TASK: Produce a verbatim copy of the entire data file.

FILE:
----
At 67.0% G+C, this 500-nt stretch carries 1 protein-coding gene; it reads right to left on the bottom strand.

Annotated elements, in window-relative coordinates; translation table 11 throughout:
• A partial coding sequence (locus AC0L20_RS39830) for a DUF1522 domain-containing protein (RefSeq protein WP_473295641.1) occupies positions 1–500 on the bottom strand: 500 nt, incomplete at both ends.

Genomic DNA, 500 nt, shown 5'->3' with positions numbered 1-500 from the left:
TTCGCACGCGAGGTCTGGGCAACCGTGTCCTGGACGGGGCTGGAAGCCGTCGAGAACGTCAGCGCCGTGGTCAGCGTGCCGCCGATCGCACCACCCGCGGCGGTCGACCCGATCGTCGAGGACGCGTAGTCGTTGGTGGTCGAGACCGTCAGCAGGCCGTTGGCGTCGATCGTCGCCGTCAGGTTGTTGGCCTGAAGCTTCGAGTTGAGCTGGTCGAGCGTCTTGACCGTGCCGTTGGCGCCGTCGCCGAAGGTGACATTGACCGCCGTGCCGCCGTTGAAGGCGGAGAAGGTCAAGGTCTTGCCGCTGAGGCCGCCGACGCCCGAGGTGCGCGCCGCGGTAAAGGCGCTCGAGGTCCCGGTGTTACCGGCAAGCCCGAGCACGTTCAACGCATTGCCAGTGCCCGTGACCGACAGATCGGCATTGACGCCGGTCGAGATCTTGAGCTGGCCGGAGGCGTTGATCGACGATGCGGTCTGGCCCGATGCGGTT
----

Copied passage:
At 67.0% G+C, this 500-nt stretch carries 1 protein-coding gene; it reads right to left on the bottom strand.

Annotated elements, in window-relative coordinates; translation table 11 throughout:
• A partial coding sequence (locus AC0L20_RS39830) for a DUF1522 domain-containing protein (RefSeq protein WP_473295641.1) occupies positions 1–500 on the bottom strand: 500 nt, incomplete at both ends.

Genomic DNA, 500 nt, shown 5'->3' with positions numbered 1-500 from the left:
TTCGCACGCGAGGTCTGGGCAACCGTGTCCTGGACGGGGCTGGAAGCCGTCGAGAACGTCAGCGCCGTGGTCAGCGTGCCGCCGATCGCACCACCCGCGGCGGTCGACCCGATCGTCGAGGACGCGTAGTCGTTGGTGGTCGAGACCGTCAGCAGGCCGTTGGCGTCGATCGTCGCCGTCAGGTTGTTGGCCTGAAGCTTCGAGTTGAGCTGGTCGAGCGTCTTGACCGTGCCGTTGGCGCCGTCGCCGAAGGTGACATTGACCGCCGTGCCGCCGTTGAAGGCGGAGAAGGTCAAGGTCTTGCCGCTGAGGCCGCCGACGCCCGAGGTGCGCGCCGCGGTAAAGGCGCTCGAGGTCCCGGTGTTACCGGCAAGCCCGAGCACGTTCAACGCATTGCCAGTGCCCGTGACCGACAGATCGGCATTGACGCCGGTCGAGATCTTGAGCTGGCCGGAGGCGTTGATCGACGATGCGGTCTGGCCCGATGCGGTT